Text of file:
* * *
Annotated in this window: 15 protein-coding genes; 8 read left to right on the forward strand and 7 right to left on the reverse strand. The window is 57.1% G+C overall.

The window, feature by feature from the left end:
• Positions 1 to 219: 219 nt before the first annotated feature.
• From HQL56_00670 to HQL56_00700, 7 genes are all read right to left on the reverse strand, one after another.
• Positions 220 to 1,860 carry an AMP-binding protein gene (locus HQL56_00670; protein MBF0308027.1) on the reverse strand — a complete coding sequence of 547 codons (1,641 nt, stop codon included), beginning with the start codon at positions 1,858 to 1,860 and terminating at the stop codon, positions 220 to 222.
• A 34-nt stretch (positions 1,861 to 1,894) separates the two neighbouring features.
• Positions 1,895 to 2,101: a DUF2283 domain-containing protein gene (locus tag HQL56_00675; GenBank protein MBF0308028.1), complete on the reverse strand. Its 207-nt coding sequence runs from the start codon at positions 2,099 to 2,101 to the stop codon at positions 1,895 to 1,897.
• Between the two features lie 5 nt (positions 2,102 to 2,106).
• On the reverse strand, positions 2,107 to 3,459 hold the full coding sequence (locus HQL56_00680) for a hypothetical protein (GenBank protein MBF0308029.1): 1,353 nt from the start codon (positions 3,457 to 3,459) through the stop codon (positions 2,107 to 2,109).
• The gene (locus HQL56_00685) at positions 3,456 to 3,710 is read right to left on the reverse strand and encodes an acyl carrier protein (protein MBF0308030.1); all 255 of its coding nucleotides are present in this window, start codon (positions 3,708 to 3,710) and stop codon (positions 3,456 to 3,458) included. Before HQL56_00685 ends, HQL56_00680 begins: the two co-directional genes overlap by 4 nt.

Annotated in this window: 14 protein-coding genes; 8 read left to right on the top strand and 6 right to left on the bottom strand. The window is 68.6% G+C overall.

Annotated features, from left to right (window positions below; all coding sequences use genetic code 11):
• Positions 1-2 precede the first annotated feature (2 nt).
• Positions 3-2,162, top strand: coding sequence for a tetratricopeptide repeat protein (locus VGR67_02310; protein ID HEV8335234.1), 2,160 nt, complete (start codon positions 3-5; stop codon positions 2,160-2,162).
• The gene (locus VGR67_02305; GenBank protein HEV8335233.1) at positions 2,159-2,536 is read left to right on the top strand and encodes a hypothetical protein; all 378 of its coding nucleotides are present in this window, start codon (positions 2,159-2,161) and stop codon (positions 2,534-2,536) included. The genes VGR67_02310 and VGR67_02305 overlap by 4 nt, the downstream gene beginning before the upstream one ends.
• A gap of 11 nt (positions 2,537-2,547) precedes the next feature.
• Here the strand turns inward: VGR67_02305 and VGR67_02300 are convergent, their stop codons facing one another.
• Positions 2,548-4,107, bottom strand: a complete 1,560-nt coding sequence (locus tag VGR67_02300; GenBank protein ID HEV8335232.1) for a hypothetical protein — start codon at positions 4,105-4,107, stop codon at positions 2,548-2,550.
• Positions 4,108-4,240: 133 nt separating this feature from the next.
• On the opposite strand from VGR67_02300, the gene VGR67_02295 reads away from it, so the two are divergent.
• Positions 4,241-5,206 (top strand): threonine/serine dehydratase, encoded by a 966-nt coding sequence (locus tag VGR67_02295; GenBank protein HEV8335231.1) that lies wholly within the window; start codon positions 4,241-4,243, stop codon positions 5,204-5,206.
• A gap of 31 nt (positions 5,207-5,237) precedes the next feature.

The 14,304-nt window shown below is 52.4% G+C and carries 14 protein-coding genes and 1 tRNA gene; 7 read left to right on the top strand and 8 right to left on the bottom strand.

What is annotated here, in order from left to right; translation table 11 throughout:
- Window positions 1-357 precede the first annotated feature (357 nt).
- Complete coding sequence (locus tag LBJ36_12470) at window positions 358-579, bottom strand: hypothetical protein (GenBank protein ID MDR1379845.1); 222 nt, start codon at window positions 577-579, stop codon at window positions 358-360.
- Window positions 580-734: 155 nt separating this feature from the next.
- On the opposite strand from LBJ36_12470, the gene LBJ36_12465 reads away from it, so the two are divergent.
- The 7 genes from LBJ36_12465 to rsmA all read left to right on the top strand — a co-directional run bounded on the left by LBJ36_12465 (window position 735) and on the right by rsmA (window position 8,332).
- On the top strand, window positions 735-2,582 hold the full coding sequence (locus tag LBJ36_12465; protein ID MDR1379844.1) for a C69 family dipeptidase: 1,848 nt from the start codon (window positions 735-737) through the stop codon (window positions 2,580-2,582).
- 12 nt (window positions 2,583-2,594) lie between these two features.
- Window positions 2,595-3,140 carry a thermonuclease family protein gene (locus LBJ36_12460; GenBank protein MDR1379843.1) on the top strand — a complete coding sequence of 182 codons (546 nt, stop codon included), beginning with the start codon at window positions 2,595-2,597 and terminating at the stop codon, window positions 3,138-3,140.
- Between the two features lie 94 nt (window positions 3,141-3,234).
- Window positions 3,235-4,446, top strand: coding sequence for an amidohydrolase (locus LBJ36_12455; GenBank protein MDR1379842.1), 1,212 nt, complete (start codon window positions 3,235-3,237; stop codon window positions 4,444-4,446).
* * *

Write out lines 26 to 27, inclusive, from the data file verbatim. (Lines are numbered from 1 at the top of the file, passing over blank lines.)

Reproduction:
- Complete coding sequence (locus tag LBJ36_12470) at window positions 358-579, bottom strand: hypothetical protein (GenBank protein ID MDR1379845.1); 222 nt, start codon at window positions 577-579, stop codon at window positions 358-360.
- Window positions 580-734: 155 nt separating this feature from the next.